Carnegie Mellon Artificial Intelligence Beats Top Poker Pros

Historic Win at Rivers Casino Is First Against Best Human Players

Printer-friendly version

Tuomas Sandholm, one of the brains behind CMU's poker AI agent Libratus, poses with the Pittsburgh Supercomputing Center's Bridges computer. Libratus made history by defeating four of the world's best professional poker players in a marathon 20-day poker competition at Rivers Casino.

Libratus, an artificial intelligence developed by Carnegie Mellon University, made history by defeating four of the world's best professional poker players in a marathon 20-day poker competition called "Brains vs. Artificial Intelligence: Upping the Ante" at Rivers Casino in Pittsburgh.

Once the last of 120,000 hands of Heads-up, No-Limit Texas Hold'em were played on Jan. 30, Libratus led the pros by a collective $1,766,250 in chips. The developers of Libratus — Tuomas Sandholm, professor of computer science, and Noam Brown, a Ph.D. student in computer science — said the sizable victory is statistically significant and not simply a matter of luck.

"The best AI's ability to do strategic reasoning with imperfect information has now surpassed that of the best humans," Sandholm said.

This new milestone in artificial intelligence has implications for any realm in which information is incomplete and opponents sow misinformation, said Frank Pfenning, head of the Computer Science Department in CMU's School of Computer Science. Business negotiation, military strategy, cybersecurity and medical treatment planning could all benefit from automated decision-making using a Libratus-like AI.

"The computer can't win at poker if it can't bluff," Pfenning said. "Developing an AI that can do that successfully is a tremendous step forward scientifically and has numerous applications. Imagine that your smartphone will someday be able to negotiate the best price on a new car for you. That's just the beginning."

The pros — Dong Kim, Jimmy Chou, Daniel McAulay and Jason Les — will split a $200,000 prize purse based on their respective performances during the event.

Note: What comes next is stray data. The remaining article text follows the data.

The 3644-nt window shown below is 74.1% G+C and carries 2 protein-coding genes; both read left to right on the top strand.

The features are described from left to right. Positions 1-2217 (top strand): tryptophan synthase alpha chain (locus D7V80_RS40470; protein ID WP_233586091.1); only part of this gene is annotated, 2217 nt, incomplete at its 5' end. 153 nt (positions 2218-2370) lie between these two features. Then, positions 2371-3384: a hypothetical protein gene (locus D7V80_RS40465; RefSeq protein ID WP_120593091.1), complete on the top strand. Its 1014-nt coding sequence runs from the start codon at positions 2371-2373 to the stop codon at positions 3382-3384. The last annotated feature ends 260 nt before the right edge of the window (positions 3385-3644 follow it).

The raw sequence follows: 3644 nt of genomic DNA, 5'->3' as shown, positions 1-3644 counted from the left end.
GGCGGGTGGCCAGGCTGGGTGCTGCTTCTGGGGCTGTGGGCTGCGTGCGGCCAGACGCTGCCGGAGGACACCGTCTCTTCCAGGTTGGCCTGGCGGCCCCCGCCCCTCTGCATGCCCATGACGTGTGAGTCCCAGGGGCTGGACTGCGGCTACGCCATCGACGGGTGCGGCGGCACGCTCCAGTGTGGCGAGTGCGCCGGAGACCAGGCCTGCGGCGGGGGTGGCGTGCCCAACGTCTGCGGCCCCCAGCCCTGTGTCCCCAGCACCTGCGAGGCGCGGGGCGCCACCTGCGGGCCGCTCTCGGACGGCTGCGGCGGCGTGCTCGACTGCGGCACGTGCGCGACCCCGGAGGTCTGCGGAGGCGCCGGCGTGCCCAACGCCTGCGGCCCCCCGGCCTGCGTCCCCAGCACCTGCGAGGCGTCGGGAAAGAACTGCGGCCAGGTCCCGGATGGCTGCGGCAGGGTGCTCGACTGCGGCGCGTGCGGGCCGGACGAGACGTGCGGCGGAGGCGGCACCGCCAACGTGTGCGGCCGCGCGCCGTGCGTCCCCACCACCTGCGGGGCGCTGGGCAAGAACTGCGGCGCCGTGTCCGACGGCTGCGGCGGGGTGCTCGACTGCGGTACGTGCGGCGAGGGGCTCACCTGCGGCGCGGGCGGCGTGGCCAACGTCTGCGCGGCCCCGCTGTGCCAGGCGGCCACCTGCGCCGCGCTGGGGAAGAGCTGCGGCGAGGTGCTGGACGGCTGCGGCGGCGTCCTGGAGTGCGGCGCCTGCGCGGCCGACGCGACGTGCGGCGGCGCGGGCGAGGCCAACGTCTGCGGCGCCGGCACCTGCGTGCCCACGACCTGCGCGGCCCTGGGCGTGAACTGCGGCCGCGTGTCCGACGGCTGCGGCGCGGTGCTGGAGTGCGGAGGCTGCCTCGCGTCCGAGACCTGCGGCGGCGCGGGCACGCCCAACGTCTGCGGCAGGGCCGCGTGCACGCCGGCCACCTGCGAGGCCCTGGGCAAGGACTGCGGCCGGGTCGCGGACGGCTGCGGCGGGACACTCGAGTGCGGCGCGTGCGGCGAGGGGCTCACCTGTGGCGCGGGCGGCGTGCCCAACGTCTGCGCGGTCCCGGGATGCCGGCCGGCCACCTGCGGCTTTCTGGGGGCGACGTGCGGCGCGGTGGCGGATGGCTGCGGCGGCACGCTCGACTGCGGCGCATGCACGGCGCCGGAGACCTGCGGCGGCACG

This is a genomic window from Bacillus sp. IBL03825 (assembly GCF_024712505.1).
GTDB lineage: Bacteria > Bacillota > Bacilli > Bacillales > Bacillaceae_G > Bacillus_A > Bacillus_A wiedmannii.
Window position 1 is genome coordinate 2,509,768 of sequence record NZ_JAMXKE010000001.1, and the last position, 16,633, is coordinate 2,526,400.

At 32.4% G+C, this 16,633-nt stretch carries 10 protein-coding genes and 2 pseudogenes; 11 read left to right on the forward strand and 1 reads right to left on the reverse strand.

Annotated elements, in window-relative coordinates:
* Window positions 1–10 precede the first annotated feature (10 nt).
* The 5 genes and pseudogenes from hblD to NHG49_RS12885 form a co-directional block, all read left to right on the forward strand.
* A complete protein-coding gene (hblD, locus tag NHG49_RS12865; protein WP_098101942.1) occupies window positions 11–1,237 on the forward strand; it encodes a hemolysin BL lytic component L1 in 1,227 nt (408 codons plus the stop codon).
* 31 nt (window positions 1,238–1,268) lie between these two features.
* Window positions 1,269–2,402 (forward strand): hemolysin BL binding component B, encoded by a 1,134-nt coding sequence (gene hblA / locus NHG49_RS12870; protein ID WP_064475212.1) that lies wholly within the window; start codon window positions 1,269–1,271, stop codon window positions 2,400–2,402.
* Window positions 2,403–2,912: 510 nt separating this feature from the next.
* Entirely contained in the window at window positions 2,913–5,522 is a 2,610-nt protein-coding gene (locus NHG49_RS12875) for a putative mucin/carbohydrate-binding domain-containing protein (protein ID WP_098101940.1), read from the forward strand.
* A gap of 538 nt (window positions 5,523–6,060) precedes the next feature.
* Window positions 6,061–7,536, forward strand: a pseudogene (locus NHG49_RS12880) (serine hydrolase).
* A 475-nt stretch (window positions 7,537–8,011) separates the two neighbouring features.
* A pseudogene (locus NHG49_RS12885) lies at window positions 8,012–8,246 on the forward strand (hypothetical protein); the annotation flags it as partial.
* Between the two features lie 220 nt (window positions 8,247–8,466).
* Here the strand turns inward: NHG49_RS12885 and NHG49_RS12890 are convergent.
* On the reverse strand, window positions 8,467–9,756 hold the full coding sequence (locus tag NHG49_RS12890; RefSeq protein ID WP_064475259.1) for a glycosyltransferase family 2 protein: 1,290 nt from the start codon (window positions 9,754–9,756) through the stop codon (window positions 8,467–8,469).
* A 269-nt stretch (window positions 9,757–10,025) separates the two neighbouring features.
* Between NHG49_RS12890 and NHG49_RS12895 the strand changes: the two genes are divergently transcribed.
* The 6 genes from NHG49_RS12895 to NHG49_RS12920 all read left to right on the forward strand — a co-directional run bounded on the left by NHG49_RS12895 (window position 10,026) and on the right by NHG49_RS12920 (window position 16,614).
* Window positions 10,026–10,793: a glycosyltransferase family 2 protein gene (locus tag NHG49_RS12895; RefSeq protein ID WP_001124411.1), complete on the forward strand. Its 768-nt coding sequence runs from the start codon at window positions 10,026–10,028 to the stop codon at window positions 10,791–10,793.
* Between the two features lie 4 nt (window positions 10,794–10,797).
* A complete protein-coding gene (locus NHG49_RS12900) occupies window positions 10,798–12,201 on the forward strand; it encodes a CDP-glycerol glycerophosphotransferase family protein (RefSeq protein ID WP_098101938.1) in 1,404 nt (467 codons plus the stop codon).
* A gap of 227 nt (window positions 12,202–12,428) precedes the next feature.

McAulay, of Scotland, said Libratus was a tougher opponent than he expected, but it was exciting to play against it.

"Whenever you play a top player at poker, you learn from it," McAulay said.

Les, of Costa Mesa, Calif., agreed that superior opponents help poker players improve.

"Usually, you have to lose a lot and pay a lot of money for the experience," he said. "Here, at least I'm not losing any money."

"This experiment demanded that we assemble some of the world's best professional poker players who specialize in Heads-up No-Limit Texas Hold'em, and that they would play to the best of their abilities throughout the long contest," Brown said. "These players more than met that description and proved to be a tenacious team of opponents for Libratus, studying and strategizing together throughout the event."

Libratus' victory was made possible by the Pittsburgh Supercomputing Center's Bridges computer, on which the AI computed its strategy before and during the event, and by Rivers Casino, which hosted the event.

"Rivers Casino was proud to partner with Carnegie Mellon University and the Pittsburgh Supercomputing Center to host the Brains vs. Artificial Intelligence: Upping the Ante competition," said Craig Clark, general manager of Rivers Casino. "History-making events like this are very important, as they increase awareness of how companies in Pittsburgh are impacting the world."

The event was surrounded by speculation about how Libratus was able to improve day to day during the competition. It turns out it was the pros themselves who taught Libratus about its weaknesses.